This is the second crude oil distillation and can be used without modifiers and additives. Therefore, the first engines used D2 as fuel. Today’s diesel car now has additives that the refinery has added to make the engine more efficient and also start working in the winter. Diesel changes the “flash point” in winter. It also contains additives to absorb dense water. If you use summer diesel in winter, you will have a better mileage.
The main difference between GASOIL and D2 is in the sulfur content. only 10 years ago, the US EPA imported about 4% sulfur into GASOIL, followed by Europe and the rest of the world.
So “low sulfur diesel” is no longer 4% – but below 0.2%. Then we have an ultra-low sulfur with a maximum of 0.02%
According to ASTM, API and EPA recommendations, the ANSI standard in the United States is ANSI.
In European countries there are similar types of national standards, for example in Germany regulated by DIN, and in Russia by GOST.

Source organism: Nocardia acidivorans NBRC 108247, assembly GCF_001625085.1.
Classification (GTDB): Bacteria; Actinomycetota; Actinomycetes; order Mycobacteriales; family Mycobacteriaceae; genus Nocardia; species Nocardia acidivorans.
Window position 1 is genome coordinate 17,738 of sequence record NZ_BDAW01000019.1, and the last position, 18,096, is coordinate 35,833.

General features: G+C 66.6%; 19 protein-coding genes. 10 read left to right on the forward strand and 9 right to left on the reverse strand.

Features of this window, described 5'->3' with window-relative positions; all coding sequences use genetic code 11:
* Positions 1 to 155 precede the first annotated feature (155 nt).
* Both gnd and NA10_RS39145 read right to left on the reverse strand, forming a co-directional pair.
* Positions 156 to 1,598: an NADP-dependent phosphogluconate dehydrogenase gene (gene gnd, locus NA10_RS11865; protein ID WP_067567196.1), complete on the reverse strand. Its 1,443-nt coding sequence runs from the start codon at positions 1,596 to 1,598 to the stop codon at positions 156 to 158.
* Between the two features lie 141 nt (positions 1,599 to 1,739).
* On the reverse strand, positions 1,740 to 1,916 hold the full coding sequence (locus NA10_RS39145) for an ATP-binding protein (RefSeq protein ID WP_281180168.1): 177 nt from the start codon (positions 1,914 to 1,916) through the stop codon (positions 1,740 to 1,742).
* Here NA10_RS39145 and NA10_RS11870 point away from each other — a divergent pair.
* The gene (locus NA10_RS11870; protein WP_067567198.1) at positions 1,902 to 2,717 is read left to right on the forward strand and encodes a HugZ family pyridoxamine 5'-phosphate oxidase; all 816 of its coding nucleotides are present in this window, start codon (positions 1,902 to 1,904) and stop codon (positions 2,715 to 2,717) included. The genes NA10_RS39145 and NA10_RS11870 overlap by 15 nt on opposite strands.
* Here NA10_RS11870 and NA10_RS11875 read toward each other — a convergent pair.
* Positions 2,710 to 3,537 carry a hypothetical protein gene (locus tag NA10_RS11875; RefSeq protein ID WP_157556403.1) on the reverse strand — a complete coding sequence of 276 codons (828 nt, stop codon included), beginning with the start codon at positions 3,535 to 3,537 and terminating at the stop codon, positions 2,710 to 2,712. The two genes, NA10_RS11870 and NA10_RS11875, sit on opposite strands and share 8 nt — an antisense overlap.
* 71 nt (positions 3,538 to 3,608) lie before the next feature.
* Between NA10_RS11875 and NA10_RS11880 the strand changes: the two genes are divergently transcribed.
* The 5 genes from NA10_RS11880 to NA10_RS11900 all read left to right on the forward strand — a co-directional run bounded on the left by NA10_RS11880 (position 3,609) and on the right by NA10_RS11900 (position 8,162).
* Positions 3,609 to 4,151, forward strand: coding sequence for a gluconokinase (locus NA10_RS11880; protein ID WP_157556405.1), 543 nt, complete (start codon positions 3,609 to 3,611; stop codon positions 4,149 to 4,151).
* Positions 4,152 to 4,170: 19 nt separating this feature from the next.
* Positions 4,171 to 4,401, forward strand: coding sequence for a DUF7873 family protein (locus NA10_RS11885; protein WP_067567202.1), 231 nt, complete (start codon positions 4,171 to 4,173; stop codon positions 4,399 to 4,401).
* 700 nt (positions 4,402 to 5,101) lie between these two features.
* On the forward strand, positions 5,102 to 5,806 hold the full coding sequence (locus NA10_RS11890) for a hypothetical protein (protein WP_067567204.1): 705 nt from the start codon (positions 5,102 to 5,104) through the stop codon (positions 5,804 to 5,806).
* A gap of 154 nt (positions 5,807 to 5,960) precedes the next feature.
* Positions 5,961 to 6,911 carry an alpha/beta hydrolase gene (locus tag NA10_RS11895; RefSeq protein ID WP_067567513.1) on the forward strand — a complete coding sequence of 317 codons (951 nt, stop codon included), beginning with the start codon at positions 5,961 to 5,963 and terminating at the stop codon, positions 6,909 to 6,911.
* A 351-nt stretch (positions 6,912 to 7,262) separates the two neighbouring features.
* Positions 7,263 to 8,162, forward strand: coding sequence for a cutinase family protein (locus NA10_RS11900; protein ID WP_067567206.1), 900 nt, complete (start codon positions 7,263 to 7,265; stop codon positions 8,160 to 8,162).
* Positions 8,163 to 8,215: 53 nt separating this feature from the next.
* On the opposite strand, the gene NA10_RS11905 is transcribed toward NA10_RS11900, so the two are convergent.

The GOST type for D2 / Gasoil is GOST 305–82 and now specifies a sulfur content of 0.02 MAX, which is in accordance with the ISO standard. However, the ANSI standard calls this “ultra-low sulfur” and maintains 0.2% (2000 ppm) as “low sulfur”. Reducing sulfur in diesel used for heating has helped reduce pollution in many cities.
Diesel cars have national variants – but the most commonly traded types are EN590 and EN560, which are specified by ISO in Paris. These qualities may be sold in the United States and comply with EPA regulations in the United States. Diesel is currently being tested on highly successful aircraft, where you receive more mileage per unit weight of fuel – up to 40% increase. These days, when there is no rock left to reduce heavy gas emissions, the result may be that the planes are flying on diesel and not kerosene. The problem is condensate / ice particles that may completely destroy the jet engine (which is a turbine). An initial solution is to heat the diesel before injection and pass it through an electrostatic precipitator.